Bogota, April 28 (teleSUR-RHC)-- Colombia's Health Ministry is recommending the immediate suspension of aerial spraying of a cancer-causing herbicide used to eradicate cocaine crops, according to reports on Monday.
The World Health Organization's research arm, the International Agency for Research on Cancer, recently reclassified glyphosate, the world's most widely produced herbicide, as “probably carcinogenic to humans.” Glyphosate is also the herbicide used in efforts to eradicate cocaine crops as part of the highly-controversial Plan Colombia, which has seen billions in U.S. military aid sent to the South American country, purportedly to fight drug trafficking.
"Under its obligation to protect public health and obeying the orders issued by the Constitutional Court, the Ministry recommends the immediate suspension the use of glyphosate in aerial fumigation operations to eradicate illicit crops," said a letter signed by Minister of Health Alejandro Gaviria.
The Colombian Constitutional Court issued a ruling in 2014 that states that a precautionary principle should be exercised whenever credible health or environmental risks are apparent, even if a definitive risk cannot be proven. The Health Ministry's recommendation does not have an immediate effect, as their letter now rests in the hands of the Justice Ministry.
Due to its connection to the aid received through Plan Colombia, President Juan Manuel Santos is also expected to respond. According to reports, ending the illicit crop eradication program could jeopardize the Plan Colombia agreement with the United States.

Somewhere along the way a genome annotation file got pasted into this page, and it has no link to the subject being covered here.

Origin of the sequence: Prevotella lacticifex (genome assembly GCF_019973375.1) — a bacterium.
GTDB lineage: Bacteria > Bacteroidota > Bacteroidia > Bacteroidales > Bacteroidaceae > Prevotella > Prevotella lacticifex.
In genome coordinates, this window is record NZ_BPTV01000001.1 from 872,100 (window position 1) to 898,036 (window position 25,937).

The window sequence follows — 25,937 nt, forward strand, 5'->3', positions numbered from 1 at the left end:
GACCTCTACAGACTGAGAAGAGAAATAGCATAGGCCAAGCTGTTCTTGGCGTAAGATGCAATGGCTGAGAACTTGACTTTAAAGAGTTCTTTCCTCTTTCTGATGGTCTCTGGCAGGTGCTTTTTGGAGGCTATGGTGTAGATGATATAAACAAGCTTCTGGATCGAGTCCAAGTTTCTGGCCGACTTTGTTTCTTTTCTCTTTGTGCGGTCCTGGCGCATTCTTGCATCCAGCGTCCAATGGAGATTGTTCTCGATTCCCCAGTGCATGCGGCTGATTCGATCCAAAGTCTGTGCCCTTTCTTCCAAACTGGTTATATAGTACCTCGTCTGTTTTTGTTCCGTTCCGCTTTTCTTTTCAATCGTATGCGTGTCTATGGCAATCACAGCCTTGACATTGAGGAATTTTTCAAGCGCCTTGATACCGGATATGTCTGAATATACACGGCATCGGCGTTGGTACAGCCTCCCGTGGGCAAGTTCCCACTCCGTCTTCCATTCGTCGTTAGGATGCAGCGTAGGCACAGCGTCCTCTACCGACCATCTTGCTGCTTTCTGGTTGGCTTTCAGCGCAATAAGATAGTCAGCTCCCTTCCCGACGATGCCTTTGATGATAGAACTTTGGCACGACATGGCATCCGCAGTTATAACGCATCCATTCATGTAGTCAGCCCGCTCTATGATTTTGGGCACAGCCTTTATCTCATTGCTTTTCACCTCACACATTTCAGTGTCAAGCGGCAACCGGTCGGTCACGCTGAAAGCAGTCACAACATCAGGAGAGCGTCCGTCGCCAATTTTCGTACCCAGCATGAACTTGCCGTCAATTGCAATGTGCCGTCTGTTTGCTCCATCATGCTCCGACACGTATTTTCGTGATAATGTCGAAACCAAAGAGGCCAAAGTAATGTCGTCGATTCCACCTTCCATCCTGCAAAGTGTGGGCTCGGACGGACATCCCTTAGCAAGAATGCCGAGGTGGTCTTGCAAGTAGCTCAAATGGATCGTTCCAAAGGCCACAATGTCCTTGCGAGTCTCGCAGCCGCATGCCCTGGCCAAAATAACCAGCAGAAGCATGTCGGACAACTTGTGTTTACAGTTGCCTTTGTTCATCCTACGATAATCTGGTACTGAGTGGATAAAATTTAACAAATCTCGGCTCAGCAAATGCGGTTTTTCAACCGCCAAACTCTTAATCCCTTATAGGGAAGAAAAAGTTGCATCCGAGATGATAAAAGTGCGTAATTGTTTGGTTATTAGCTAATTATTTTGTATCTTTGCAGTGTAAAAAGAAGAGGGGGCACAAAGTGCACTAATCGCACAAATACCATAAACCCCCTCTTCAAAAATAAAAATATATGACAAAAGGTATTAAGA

Numerous advocacy organizations have previously called on the U.S. and Colombian governments to cease use of the herbicide. According to the Washington Office on Latin America, approximately 4 million acres of land in Colombia were sprayed with herbicide between 1996 and 2012 to kill coca plants, whose leaves are also used to produce cocaine. They also state that Colombia is the only coca-producing country to use aerial spraying, whereas other countries rely on manual eradication.
Cultural Survival, a non-government organization that focuses on the rights of indigenous peoples, argues that aerial spraying of herbicides has an adverse effect on indigenous peoples in Colombia. They state that the spraying pollutes their crops and water, threatening their livelihood and pushing them out of their traditional territories.
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